Disturbing news from far northern Nigeria. Seven youths aged 18 to 25-years-old have been arrested on "suspicion of homosexuality" in Jigawa State, reports The Punch. The arrests were announced on December 3.
The youths could face execution. Twelve Islamic states in northern Nigeria—including Jigawa—have mandated the harsh Sharia law that has sentenced several gays to death. However, the death sentences have reportedly never been enforced and the sentences were commuted.
The Nigerian Security and Civil Defence Corps said ... that one of the suspects divulged information that led to the arrest of the six other suspects.
[NSCDC Commandant] Alhaji Mohammad Gidado described the act of homosexuality as "barbaric, animalistic and nasty." ... The commandant advised parents to monitor the movements and whereabouts of their children to forestall their engaging in homosexuality. "Parents and teachers need to do more in guiding our youths. This kind of behavior from our future generation is bad," Gidado said. He added that the suspects would soon be charged to court.
The announcement comes one week after the legislature of the adjacent Katsina State reportedly approved harsh anti-gay legislation. The bill approved by the Katsina State House of Assembly mandates a 14-year prison sentence for any man or woman convicted of same-sex relations.
Meanwhile: Two teenagers were arrested October 1 "on charges of homosexual activity and released on bail pending trial" in Osun State in the southwest, reports 76 Crimes. The "suspected homosexuals" are aged 18- and 19-years old and both pleaded not guilty.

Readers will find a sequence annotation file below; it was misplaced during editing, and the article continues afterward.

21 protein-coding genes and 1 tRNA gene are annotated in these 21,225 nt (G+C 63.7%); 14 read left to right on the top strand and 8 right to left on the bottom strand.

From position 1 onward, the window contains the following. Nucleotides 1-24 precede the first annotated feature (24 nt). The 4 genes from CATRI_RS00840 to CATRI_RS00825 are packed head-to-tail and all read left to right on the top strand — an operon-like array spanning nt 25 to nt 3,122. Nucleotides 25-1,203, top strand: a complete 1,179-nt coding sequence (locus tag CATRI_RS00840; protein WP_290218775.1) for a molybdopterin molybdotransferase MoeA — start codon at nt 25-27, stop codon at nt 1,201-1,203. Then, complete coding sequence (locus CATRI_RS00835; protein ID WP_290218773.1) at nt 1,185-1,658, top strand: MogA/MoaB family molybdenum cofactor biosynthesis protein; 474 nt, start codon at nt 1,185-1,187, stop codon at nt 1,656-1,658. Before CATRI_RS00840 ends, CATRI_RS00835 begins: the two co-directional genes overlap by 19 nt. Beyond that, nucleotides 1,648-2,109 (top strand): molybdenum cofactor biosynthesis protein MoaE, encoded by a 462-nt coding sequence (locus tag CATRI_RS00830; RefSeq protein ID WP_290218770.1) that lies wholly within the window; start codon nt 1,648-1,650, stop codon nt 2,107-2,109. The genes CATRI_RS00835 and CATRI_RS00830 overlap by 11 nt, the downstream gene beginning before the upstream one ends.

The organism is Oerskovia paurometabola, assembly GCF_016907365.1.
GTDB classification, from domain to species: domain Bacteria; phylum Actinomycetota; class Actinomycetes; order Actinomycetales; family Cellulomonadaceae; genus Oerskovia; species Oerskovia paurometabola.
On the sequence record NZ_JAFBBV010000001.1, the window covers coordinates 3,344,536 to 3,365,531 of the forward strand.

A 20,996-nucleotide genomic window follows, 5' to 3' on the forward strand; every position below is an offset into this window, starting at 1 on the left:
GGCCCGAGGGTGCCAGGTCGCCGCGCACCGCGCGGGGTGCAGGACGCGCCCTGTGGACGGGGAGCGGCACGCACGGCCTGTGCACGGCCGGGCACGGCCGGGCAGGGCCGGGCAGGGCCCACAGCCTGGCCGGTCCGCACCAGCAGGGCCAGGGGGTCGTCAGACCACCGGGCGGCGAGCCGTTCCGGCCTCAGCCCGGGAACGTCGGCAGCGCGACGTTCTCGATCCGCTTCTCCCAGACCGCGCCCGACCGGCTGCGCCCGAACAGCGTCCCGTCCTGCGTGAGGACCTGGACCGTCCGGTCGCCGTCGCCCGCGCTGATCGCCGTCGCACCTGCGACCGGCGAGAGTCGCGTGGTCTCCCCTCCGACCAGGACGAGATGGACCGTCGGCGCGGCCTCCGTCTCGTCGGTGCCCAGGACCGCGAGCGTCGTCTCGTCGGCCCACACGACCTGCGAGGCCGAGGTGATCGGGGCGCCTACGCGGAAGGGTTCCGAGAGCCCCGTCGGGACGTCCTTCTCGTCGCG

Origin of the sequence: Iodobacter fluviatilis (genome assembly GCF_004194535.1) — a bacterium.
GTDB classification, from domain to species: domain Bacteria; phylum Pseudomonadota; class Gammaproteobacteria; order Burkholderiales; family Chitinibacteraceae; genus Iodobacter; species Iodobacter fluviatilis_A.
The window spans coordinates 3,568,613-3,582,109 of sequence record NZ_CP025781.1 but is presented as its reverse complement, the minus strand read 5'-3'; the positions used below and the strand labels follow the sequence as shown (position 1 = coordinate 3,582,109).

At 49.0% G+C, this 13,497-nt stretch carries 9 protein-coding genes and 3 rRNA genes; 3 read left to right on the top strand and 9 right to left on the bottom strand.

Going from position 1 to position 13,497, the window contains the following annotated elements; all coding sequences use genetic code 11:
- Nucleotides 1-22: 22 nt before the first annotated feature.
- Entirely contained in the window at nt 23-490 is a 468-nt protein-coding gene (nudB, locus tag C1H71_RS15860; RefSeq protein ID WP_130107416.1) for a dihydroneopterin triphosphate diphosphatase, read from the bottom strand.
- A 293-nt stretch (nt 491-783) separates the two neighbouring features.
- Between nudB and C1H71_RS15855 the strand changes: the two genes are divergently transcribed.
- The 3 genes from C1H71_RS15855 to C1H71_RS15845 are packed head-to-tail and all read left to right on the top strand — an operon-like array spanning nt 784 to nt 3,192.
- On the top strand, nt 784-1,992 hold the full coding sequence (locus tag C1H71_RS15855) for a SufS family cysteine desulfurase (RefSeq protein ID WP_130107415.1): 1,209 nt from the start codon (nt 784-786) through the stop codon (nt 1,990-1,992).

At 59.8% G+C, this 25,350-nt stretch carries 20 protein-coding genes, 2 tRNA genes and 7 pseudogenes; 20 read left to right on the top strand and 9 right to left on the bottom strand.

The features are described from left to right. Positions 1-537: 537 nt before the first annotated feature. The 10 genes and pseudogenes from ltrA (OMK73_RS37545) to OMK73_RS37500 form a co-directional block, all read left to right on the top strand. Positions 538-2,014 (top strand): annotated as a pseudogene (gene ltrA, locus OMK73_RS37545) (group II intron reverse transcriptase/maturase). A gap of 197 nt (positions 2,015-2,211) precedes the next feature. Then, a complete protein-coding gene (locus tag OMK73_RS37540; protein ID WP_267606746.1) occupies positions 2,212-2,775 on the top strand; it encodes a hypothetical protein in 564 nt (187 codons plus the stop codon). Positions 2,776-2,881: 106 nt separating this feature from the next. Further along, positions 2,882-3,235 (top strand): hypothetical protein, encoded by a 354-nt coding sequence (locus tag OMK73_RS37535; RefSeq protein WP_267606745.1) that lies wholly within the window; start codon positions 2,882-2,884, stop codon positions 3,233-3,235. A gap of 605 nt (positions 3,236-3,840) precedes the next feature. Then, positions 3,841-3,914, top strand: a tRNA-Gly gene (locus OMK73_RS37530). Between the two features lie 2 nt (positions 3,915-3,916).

Sodomy is already outlawed under existing federal law in Africa's most populous nation. Twenty-four of Nigeria's 36 states punish same-sex acts with up to 14 years imprisonment. Twelve Islamic states in northern Nigeria—including Katsina and Jigawa—have introduced Sharia law that mandates the death penalty for same sex relations.
Prosecutions related to same-sex relations were generally rare in Nigeria—but there has been an increase in arrests and prosecutions since the introduction of comprehensive anti-gay legislation in parliament. The most recent bill passed unanimously by Nigeria's House of Representatives in late May 2013 "criminalizes public displays of affection between same-gender partners" and bans pro-LGBT activism. The bill also passed the Senate. Nigerian President Goodluck Jonathan has so far not signed the bill into law.
Since 2007, the National Assembly has introduced several proposed versions of extreme anti-gay legislation. A previous version passed in 2011 by the Senate goes beyond merely banning same-sex marriage—which is already illegal—and would ban same sex relationships, ban same sex couples from living together, ban pro-LGBT websites or groups and prosecute their friends or human rights activists. These proposals have stalled under international pressure.
Also: An Abia State pastor was arrested in August 2013 for allegedly "having unlawful carnal knowledge" of a 23-year-old man, In January 2013, at least three men believed to gay were stripped naked, paraded through the streets and beaten by a mob in a remote Nigerian village. And in September 2012, a Nigerian actor was sentenced to three months in prison after admitting to having sex with another man.
Same-sex acts are currently illegal in at least 38 of 54 African countries. Four nations—Mauritania, Nigeria, Somalia and Sudan—boast the death penalty for gays or same-sex activity. South Africa and Seychelles are the only African nations that protect LGBT rights. South Africa is the only African nation that mandates equal marriage.